For more information on how to become a Connecticut State Trooper, contact a recruiter now!


Call: 203-630-8070



 Follow us on social media:

  • Instagram Social Icon
  • Facebook Social Icon
  • Twitter Social Icon

Affirmative Action/Equal Employment Opportunity Employer

© 2019 CTSP Recruitment and Selections
Proudly created with


The Connecticut State Police is a paramilitary, highly structured organization whose operation is guided by policies, procedures, rules, and regulations which must be followed by its personnel. Each trooper trainee must complete the prescribed course of recruit training as administered by the Department of Emergency Services and Public Protection as a condition of employment.


From the moment a recruit reports, virtually every minute will be occupied with training. There is a great deal to be learned in a very short time. The objective of this rigorous schedule is not to deprive the individual of time to think, but rather to force the recruit to think fast, act quickly and decisively to be prepared for any eventuality.

Our training requires recruits to utilize their physical and mental resources; in exchange, this training will build self-confidence, instill self-reliance, develop leadership ability, poise and self control, improve  reaction time and increase the likelihood of satisfactory performance under adverse, life threatening conditions.


A typical day in recruit training consists of a 17-hour day.  Recruits will spend at least 11 of those hours in the classroom or doing practical training.  Some of the other activities a recruit can expect to do on a daily basis include cleaning their rooms, completing work details, studying, contacting family members and eating meals.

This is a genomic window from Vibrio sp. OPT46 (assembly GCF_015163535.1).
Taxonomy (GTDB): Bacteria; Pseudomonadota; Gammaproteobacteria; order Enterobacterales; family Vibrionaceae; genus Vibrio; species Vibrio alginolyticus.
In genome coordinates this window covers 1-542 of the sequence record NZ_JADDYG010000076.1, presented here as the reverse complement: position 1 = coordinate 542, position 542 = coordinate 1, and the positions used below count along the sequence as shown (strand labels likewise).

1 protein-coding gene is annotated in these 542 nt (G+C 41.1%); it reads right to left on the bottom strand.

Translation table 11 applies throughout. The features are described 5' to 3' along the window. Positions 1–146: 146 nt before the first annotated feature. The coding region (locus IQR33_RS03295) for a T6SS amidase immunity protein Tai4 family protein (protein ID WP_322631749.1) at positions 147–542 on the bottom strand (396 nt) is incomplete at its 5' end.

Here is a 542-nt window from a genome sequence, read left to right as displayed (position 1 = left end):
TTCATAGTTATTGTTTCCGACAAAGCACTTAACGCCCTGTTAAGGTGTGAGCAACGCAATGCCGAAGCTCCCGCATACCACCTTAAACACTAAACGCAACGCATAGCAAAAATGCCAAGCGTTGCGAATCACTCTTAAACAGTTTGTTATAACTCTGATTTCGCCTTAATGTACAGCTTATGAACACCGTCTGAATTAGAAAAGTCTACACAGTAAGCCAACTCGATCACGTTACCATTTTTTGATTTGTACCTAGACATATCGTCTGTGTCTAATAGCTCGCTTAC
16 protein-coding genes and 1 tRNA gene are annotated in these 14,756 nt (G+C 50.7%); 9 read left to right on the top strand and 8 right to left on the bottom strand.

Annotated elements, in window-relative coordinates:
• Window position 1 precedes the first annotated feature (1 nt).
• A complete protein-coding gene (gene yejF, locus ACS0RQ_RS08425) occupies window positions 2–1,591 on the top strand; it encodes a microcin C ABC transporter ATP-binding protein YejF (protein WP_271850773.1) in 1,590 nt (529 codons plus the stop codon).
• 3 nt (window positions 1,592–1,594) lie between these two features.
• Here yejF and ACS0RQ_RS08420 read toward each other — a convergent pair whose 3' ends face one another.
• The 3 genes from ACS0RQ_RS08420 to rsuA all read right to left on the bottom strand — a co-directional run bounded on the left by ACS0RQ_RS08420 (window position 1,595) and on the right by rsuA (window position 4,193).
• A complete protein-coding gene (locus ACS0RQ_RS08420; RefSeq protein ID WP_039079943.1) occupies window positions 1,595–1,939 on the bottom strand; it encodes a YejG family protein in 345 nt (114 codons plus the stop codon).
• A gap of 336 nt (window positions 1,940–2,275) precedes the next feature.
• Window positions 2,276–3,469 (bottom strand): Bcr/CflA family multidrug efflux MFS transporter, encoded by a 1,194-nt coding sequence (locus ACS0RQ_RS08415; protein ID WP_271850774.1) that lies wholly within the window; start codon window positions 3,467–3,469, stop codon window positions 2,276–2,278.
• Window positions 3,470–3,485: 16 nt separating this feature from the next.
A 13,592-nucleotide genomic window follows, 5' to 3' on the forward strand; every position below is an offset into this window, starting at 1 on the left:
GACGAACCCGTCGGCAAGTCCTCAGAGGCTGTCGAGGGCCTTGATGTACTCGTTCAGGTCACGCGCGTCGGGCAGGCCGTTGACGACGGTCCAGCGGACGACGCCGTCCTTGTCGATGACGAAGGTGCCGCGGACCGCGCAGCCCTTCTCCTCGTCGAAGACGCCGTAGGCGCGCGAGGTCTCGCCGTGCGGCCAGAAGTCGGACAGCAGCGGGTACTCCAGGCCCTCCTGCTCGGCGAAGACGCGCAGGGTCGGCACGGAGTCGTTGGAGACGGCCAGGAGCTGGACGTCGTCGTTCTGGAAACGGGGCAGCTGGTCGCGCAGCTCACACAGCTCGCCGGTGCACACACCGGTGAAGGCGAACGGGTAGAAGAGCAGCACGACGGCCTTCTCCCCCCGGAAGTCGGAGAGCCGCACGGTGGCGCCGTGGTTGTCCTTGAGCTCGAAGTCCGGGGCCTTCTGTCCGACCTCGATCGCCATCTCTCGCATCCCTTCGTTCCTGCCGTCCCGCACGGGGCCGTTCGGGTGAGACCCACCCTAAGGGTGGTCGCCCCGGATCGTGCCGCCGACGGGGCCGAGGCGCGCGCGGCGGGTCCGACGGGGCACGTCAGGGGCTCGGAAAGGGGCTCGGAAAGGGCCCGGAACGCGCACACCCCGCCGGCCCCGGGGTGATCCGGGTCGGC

Recruits can expect to spend more than 1300 hours completing academic course work while in the Academy.  The course work includes, penal code, search and seizure, accident investigation, MRT, motor vehicle law and report writing.  As a Connecticut State Trooper you will be expected to complete all phases of any investigation from the initial investigation up until and including making an arrest.

In addition to the course work, recruits will have to endure hours of practical training.  This training will include handcuffing techniques, physical confrontation, straight stick baton training, handgun retention, ground fighting, escort techniques and kubaton training.  Recruits will also have to successfully complete a water safety course.